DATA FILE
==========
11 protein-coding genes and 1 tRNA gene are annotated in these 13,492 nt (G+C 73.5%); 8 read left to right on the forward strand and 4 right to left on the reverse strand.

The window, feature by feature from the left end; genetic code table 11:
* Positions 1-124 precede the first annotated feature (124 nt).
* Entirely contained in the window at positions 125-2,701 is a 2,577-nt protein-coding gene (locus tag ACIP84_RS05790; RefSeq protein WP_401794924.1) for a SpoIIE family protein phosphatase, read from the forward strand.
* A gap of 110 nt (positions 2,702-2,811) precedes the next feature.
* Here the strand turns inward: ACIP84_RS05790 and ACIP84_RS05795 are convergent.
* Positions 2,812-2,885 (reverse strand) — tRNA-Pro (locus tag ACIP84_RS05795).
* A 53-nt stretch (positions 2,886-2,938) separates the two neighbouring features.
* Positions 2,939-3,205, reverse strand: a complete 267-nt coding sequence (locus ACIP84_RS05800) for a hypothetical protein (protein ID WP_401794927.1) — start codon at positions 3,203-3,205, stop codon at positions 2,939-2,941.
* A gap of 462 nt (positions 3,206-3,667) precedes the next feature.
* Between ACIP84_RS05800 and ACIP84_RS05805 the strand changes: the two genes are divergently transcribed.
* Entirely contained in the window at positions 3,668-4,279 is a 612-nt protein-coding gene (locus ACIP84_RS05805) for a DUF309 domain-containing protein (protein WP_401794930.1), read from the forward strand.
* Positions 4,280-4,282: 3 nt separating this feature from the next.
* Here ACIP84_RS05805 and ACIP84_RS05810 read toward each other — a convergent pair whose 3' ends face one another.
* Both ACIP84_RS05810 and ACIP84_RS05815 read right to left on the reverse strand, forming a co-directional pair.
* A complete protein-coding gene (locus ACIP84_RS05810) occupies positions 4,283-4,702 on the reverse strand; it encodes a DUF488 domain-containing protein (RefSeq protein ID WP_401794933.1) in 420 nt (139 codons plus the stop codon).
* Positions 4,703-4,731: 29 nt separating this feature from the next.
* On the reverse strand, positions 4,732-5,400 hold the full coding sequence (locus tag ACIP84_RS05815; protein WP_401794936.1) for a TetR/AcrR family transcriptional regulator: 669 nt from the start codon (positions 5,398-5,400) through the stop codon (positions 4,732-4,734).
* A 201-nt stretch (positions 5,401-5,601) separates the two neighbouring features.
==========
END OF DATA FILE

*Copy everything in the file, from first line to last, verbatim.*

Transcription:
11 protein-coding genes and 1 tRNA gene are annotated in these 13,492 nt (G+C 73.5%); 8 read left to right on the forward strand and 4 right to left on the reverse strand.

The window, feature by feature from the left end; genetic code table 11:
* Positions 1-124 precede the first annotated feature (124 nt).
* Entirely contained in the window at positions 125-2,701 is a 2,577-nt protein-coding gene (locus tag ACIP84_RS05790; RefSeq protein WP_401794924.1) for a SpoIIE family protein phosphatase, read from the forward strand.
* A gap of 110 nt (positions 2,702-2,811) precedes the next feature.
* Here the strand turns inward: ACIP84_RS05790 and ACIP84_RS05795 are convergent.
* Positions 2,812-2,885 (reverse strand) — tRNA-Pro (locus tag ACIP84_RS05795).
* A 53-nt stretch (positions 2,886-2,938) separates the two neighbouring features.
* Positions 2,939-3,205, reverse strand: a complete 267-nt coding sequence (locus ACIP84_RS05800) for a hypothetical protein (protein ID WP_401794927.1) — start codon at positions 3,203-3,205, stop codon at positions 2,939-2,941.
* A gap of 462 nt (positions 3,206-3,667) precedes the next feature.
* Between ACIP84_RS05800 and ACIP84_RS05805 the strand changes: the two genes are divergently transcribed.
* Entirely contained in the window at positions 3,668-4,279 is a 612-nt protein-coding gene (locus ACIP84_RS05805) for a DUF309 domain-containing protein (protein WP_401794930.1), read from the forward strand.
* Positions 4,280-4,282: 3 nt separating this feature from the next.
* Here ACIP84_RS05805 and ACIP84_RS05810 read toward each other — a convergent pair whose 3' ends face one another.
* Both ACIP84_RS05810 and ACIP84_RS05815 read right to left on the reverse strand, forming a co-directional pair.
* A complete protein-coding gene (locus ACIP84_RS05810) occupies positions 4,283-4,702 on the reverse strand; it encodes a DUF488 domain-containing protein (RefSeq protein ID WP_401794933.1) in 420 nt (139 codons plus the stop codon).
* Positions 4,703-4,731: 29 nt separating this feature from the next.
* On the reverse strand, positions 4,732-5,400 hold the full coding sequence (locus tag ACIP84_RS05815; protein WP_401794936.1) for a TetR/AcrR family transcriptional regulator: 669 nt from the start codon (positions 5,398-5,400) through the stop codon (positions 4,732-4,734).
* A 201-nt stretch (positions 5,401-5,601) separates the two neighbouring features.